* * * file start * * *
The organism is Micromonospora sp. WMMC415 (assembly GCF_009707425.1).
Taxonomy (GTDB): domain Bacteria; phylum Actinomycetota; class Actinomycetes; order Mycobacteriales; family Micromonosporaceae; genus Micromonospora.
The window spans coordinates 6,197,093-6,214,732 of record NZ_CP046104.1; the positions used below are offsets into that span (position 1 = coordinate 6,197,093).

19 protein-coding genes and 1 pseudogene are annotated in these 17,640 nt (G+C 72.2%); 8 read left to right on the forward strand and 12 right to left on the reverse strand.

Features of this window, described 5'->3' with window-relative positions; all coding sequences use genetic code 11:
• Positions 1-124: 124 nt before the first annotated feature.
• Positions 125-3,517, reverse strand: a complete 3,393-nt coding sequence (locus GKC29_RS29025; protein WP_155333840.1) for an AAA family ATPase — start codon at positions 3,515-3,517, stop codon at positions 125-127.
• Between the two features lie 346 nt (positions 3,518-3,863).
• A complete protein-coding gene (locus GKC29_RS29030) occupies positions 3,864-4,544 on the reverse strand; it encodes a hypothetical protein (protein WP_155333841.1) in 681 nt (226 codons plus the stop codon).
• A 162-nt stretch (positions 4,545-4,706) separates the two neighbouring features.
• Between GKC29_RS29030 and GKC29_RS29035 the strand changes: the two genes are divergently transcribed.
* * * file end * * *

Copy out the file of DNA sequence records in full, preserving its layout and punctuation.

The organism is Micromonospora sp. WMMC415 (assembly GCF_009707425.1).
Taxonomy (GTDB): domain Bacteria; phylum Actinomycetota; class Actinomycetes; order Mycobacteriales; family Micromonosporaceae; genus Micromonospora.
The window spans coordinates 6,197,093-6,214,732 of record NZ_CP046104.1; the positions used below are offsets into that span (position 1 = coordinate 6,197,093).

19 protein-coding genes and 1 pseudogene are annotated in these 17,640 nt (G+C 72.2%); 8 read left to right on the forward strand and 12 right to left on the reverse strand.

Features of this window, described 5'->3' with window-relative positions; all coding sequences use genetic code 11:
• Positions 1-124: 124 nt before the first annotated feature.
• Positions 125-3,517, reverse strand: a complete 3,393-nt coding sequence (locus GKC29_RS29025; protein WP_155333840.1) for an AAA family ATPase — start codon at positions 3,515-3,517, stop codon at positions 125-127.
• Between the two features lie 346 nt (positions 3,518-3,863).
• A complete protein-coding gene (locus GKC29_RS29030) occupies positions 3,864-4,544 on the reverse strand; it encodes a hypothetical protein (protein WP_155333841.1) in 681 nt (226 codons plus the stop codon).
• A 162-nt stretch (positions 4,545-4,706) separates the two neighbouring features.
• Between GKC29_RS29030 and GKC29_RS29035 the strand changes: the two genes are divergently transcribed.